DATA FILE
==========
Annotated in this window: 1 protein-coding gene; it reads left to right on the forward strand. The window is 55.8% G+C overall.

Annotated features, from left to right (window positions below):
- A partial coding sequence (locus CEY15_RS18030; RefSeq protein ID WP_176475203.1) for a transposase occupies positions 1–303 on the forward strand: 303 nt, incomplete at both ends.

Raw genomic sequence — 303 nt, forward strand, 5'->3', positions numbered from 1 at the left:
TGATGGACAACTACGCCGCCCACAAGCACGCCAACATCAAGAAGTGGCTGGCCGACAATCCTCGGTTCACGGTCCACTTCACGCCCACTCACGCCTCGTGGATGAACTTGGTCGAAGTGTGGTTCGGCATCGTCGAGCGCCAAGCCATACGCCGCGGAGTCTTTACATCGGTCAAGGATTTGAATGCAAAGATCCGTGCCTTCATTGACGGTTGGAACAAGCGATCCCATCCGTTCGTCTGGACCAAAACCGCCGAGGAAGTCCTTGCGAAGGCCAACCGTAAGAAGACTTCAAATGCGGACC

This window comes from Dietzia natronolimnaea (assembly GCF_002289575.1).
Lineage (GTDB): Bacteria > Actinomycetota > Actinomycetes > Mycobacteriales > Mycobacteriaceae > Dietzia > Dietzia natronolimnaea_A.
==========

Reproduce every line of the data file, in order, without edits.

Annotated in this window: 1 protein-coding gene; it reads left to right on the forward strand. The window is 55.8% G+C overall.

Annotated features, from left to right (window positions below):
- A partial coding sequence (locus CEY15_RS18030; RefSeq protein ID WP_176475203.1) for a transposase occupies positions 1–303 on the forward strand: 303 nt, incomplete at both ends.

Raw genomic sequence — 303 nt, forward strand, 5'->3', positions numbered from 1 at the left:
TGATGGACAACTACGCCGCCCACAAGCACGCCAACATCAAGAAGTGGCTGGCCGACAATCCTCGGTTCACGGTCCACTTCACGCCCACTCACGCCTCGTGGATGAACTTGGTCGAAGTGTGGTTCGGCATCGTCGAGCGCCAAGCCATACGCCGCGGAGTCTTTACATCGGTCAAGGATTTGAATGCAAAGATCCGTGCCTTCATTGACGGTTGGAACAAGCGATCCCATCCGTTCGTCTGGACCAAAACCGCCGAGGAAGTCCTTGCGAAGGCCAACCGTAAGAAGACTTCAAATGCGGACC

This window comes from Dietzia natronolimnaea (assembly GCF_002289575.1).
Lineage (GTDB): Bacteria > Actinomycetota > Actinomycetes > Mycobacteriales > Mycobacteriaceae > Dietzia > Dietzia natronolimnaea_A.